Fitch Ratings, one the world's leading credit rating agency has confirmed Uruguay's Long-Term Foreign-Currency Issuer Default Rating (IDR) at 'BBB-', however with a Negative Outlook, despite the country faring much better than its neighbors.
The Negative Outlook reflects deterioration in growth and public finances that has been compounded by the coronavirus shock, and risks to government plans to arrest these trends. Deft management of the pandemic has underscored Uruguay's institutional strengths and helped its economy fare better than peers.
But Uruguay has faced sluggish growth and a recession that predates the crisis, despite ramp-up in a large pulp mill project (UPM), reflecting structural issues which are likely to persist. High public debt-to-GDP is projected to rise sharply and diverge further from the peer median in 2020 despite a smaller fiscal expansion, given the high starting point of the fiscal deficit and a dollarized debt stock sensitive to exchange-rate swings.
The new administration of president Luis Lacalle Pou aims for a swift fiscal consolidation after 2020, but this could be difficult to achieve in the absence of the high growth rates expected in its new five-year budget, given downside domestic and external economic risks.
The ratings are also supported by robust external liquidity, prudent debt management practices, and stable (albeit low) economic growth. These strengths are counterbalanced by high inflation and dollarization and low financial intermediation that narrow scope for counter-cyclical policies, although the authorities have laid out plans to tackle these issues in the coming years.
Fitch projects Uruguay's economy will contract by 4.6% in 2020, a moderate decline relative to peers that reflects its successful containment of the pandemic and a less severe lockdown, the ramp-up in the UPM project, and the outsized weight of telecom activity in GDP data (the 2Q20 contraction of 11% yoy was 16% net of this).
Growth rates could be subject to change in new 2016-base GDP data set for release in December as these are likely to re-weight telecom and include new activities, also resulting in higher nominal GDP.
Fitch projects growth to rebound 2.8% in 2021 and 2.0% in 2022, below the authorities' baseline given a greater drag from real wage losses and fiscal austerity, risks to exports and tourism (the pandemic, record-strong exchange rate relative to neighbors, and Argentine capital controls), and a smaller contribution from UPM (negative in 2021-2022 as project outlays decline, and positive in 2023-2024 as exports begin).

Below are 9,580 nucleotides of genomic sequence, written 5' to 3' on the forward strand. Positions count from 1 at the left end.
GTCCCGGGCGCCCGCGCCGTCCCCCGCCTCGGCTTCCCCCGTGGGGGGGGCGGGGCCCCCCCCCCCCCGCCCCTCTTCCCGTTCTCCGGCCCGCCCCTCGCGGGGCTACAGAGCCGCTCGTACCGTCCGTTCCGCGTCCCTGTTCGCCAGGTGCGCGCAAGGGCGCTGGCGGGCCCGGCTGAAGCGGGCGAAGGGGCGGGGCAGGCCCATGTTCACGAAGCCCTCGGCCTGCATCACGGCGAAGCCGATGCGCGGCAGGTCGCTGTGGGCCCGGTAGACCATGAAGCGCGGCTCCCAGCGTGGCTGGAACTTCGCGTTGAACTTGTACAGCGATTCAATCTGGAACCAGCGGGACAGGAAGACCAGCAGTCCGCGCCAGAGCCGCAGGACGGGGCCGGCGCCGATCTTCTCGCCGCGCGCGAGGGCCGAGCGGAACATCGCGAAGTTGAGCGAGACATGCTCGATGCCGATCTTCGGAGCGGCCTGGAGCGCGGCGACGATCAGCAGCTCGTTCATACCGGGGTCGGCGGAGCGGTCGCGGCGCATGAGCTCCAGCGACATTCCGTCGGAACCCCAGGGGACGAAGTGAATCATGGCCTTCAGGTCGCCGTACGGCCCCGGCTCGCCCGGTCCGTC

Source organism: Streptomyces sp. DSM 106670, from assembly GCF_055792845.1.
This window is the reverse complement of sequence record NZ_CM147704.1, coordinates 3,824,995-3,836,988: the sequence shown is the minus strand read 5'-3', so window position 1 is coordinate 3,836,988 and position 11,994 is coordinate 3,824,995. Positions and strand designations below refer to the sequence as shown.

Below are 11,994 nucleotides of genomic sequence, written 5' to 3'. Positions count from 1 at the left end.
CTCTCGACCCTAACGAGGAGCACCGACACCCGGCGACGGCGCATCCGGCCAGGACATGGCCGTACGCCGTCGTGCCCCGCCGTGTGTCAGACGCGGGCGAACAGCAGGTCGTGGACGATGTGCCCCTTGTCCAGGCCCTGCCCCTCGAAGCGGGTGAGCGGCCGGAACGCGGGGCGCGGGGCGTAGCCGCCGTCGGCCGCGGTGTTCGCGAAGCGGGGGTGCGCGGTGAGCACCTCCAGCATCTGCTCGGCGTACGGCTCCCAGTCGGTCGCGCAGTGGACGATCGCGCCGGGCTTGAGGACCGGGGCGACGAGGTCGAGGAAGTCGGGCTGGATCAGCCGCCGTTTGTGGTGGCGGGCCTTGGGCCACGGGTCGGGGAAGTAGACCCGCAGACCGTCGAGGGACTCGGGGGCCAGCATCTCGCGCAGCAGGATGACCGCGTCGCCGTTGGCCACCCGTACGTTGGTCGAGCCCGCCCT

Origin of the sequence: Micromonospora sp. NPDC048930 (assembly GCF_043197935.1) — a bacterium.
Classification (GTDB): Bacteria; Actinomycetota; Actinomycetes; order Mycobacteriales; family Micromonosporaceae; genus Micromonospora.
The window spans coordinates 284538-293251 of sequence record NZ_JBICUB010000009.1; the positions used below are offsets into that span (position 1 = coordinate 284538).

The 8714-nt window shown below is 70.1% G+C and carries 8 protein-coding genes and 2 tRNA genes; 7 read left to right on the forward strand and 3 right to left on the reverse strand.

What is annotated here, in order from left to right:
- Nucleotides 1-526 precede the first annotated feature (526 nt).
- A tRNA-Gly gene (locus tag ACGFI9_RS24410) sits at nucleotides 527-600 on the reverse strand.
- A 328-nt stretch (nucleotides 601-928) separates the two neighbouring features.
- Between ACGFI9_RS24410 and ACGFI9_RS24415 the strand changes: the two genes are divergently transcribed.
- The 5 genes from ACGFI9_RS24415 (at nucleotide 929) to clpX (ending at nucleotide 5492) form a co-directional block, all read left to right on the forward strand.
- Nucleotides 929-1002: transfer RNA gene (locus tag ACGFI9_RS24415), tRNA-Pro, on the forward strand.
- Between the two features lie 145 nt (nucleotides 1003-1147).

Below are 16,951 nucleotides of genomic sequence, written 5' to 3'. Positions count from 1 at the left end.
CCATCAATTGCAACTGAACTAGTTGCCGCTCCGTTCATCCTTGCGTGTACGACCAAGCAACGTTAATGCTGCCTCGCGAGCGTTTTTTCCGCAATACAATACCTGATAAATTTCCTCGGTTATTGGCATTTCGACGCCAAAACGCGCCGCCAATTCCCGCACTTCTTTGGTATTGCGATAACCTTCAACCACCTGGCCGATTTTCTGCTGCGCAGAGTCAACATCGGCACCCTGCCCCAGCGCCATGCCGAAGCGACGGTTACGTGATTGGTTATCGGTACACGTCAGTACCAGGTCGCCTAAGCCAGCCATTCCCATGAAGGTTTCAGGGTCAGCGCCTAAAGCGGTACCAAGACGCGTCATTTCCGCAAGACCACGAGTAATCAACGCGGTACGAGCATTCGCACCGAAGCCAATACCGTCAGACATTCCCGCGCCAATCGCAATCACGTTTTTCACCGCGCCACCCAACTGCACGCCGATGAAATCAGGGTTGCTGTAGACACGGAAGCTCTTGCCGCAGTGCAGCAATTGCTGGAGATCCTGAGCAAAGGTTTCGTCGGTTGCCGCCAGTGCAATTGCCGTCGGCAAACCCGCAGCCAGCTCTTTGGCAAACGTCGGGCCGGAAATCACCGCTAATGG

Fitch projects the central government and social security (CG+BPS) deficit will rise to 7.3% of GDP in 2020 from 4.3% in 2019 (net of cincuentones pension transfers), a smaller rise than in peers but above the official projection of 6.6%. This reflects the shock to revenues and spending increases related to the pandemic, partially offset by extraordinary dividends from the state-owned commercial bank (BROU).
The five-year budget aims to reduce the CG+BPS deficit to 3.8% of GDP in 2021 and 2.7% by 2024 by containing spending growth below high expected GDP growth. The plan centers on a 4.8% cut in real primary spending in 2021 - mostly in opex, investment and wages, but also reflecting phase-out of all pandemic transfers - followed by increases averaging 2.3% in 2022-2024.
Fitch projects a slower fall in the deficit to 5.2% of GDP in 2021 and 4.8% in 2022 as lower GDP growth results in a smaller reduction in spending/GDP. Fitch expects pension pressures to ease amid a real decline in wages (to which benefits are indexed) but that these outlays will exceed budget estimates, as has already occurred in 2020. Pressure for restitution in public and private real wages, which the government has pledged after 2021, and political factors could make austerity more difficult further into the five-year term.